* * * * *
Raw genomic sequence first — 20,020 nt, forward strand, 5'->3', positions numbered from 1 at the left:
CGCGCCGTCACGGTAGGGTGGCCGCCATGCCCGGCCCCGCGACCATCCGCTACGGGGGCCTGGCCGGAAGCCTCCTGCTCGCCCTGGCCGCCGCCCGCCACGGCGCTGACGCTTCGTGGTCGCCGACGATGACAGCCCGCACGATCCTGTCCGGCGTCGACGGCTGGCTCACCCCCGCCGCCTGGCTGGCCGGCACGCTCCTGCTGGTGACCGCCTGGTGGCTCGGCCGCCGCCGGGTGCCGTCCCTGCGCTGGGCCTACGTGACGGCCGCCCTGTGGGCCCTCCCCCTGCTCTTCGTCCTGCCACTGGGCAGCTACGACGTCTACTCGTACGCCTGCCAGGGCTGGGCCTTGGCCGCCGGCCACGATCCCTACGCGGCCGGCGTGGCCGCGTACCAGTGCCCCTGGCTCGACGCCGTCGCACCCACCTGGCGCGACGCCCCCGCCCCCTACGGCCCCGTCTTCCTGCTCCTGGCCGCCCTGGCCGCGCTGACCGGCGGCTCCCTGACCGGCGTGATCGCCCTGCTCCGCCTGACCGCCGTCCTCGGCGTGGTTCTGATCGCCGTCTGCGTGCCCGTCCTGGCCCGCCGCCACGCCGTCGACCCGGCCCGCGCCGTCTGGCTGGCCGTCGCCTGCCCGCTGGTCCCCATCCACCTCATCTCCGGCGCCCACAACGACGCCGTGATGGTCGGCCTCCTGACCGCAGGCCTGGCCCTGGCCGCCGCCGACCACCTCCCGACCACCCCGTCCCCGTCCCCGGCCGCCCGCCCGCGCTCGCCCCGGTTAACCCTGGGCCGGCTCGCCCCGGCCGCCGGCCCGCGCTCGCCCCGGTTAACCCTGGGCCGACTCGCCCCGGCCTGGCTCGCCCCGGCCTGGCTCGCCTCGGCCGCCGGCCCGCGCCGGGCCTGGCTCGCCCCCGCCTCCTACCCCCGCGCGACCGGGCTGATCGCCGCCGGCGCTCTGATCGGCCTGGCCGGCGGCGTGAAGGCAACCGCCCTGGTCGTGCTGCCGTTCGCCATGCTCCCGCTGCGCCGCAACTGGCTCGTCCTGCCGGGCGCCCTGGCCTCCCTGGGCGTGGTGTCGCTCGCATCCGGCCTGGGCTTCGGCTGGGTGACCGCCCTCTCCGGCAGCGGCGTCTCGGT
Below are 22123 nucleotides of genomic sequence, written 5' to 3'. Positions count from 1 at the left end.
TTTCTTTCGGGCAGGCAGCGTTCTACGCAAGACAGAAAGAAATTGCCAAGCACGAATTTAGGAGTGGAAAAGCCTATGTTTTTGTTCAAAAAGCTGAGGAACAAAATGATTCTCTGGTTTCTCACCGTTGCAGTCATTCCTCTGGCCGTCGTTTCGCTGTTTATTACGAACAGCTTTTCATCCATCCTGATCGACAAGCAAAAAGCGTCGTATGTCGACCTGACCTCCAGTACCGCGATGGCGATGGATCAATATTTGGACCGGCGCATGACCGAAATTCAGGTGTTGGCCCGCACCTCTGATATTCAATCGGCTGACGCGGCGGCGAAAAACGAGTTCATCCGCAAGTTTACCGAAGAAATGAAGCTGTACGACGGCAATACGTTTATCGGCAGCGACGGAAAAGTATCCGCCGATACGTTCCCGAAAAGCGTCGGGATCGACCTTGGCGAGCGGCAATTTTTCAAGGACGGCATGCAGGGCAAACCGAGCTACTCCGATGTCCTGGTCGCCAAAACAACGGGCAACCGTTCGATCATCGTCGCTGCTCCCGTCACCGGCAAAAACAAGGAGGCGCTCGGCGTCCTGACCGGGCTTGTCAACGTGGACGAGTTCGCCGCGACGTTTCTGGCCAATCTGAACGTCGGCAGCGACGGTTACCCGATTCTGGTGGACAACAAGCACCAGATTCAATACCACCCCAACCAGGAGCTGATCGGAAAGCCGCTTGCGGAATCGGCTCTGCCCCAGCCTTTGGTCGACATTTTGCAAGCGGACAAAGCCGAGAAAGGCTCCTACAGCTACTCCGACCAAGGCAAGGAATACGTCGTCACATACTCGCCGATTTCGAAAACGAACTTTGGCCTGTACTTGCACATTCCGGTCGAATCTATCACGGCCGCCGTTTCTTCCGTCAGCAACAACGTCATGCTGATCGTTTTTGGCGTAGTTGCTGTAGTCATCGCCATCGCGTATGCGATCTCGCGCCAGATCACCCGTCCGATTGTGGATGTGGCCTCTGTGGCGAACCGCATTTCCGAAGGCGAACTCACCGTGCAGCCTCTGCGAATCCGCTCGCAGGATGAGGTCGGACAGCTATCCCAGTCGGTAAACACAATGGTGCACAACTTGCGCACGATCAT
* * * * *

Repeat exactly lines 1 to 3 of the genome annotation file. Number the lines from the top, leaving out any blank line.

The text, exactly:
Raw genomic sequence first — 20,020 nt, forward strand, 5'->3', positions numbered from 1 at the left:
CGCGCCGTCACGGTAGGGTGGCCGCCATGCCCGGCCCCGCGACCATCCGCTACGGGGGCCTGGCCGGAAGCCTCCTGCTCGCCCTGGCCGCCGCCCGCCACGGCGCTGACGCTTCGTGGTCGCCGACGATGACAGCCCGCACGATCCTGTCCGGCGTCGACGGCTGGCTCACCCCCGCCGCCTGGCTGGCCGGCACGCTCCTGCTGGTGACCGCCTGGTGGCTCGGCCGCCGCCGGGTGCCGTCCCTGCGCTGGGCCTACGTGACGGCCGCCCTGTGGGCCCTCCCCCTGCTCTTCGTCCTGCCACTGGGCAGCTACGACGTCTACTCGTACGCCTGCCAGGGCTGGGCCTTGGCCGCCGGCCACGATCCCTACGCGGCCGGCGTGGCCGCGTACCAGTGCCCCTGGCTCGACGCCGTCGCACCCACCTGGCGCGACGCCCCCGCCCCCTACGGCCCCGTCTTCCTGCTCCTGGCCGCCCTGGCCGCGCTGACCGGCGGCTCCCTGACCGGCGTGATCGCCCTGCTCCGCCTGACCGCCGTCCTCGGCGTGGTTCTGATCGCCGTCTGCGTGCCCGTCCTGGCCCGCCGCCACGCCGTCGACCCGGCCCGCGCCGTCTGGCTGGCCGTCGCCTGCCCGCTGGTCCCCATCCACCTCATCTCCGGCGCCCACAACGACGCCGTGATGGTCGGCCTCCTGACCGCAGGCCTGGCCCTGGCCGCCGCCGACCACCTCCCGACCACCCCGTCCCCGTCCCCGGCCGCCCGCCCGCGCTCGCCCCGGTTAACCCTGGGCCGGCTCGCCCCGGCCGCCGGCCCGCGCTCGCCCCGGTTAACCCTGGGCCGACTCGCCCCGGCCTGGCTCGCCCCGGCCTGGCTCGCCTCGGCCGCCGGCCCGCGCCGGGCCTGGCTCGCCCCCGCCTCCTACCCCCGCGCGACCGGGCTGATCGCCGCCGGCGCTCTGATCGGCCTGGCCGGCGGCGTGAAGGCAACCGCCCTGGTCGTGCTGCCGTTCGCCATGCTCCCGCTGCGCCGCAACTGGCTCGTCCTGCCGGGCGCCCTGGCCTCCCTGGGCGTGGTGTCGCTCGCATCCGGCCTGGGCTTCGGCTGGGTGACCGCCCTCTCCGGCAGCGGCGTCTCGGT
Below are 22123 nucleotides of genomic sequence, written 5' to 3'. Positions count from 1 at the left end.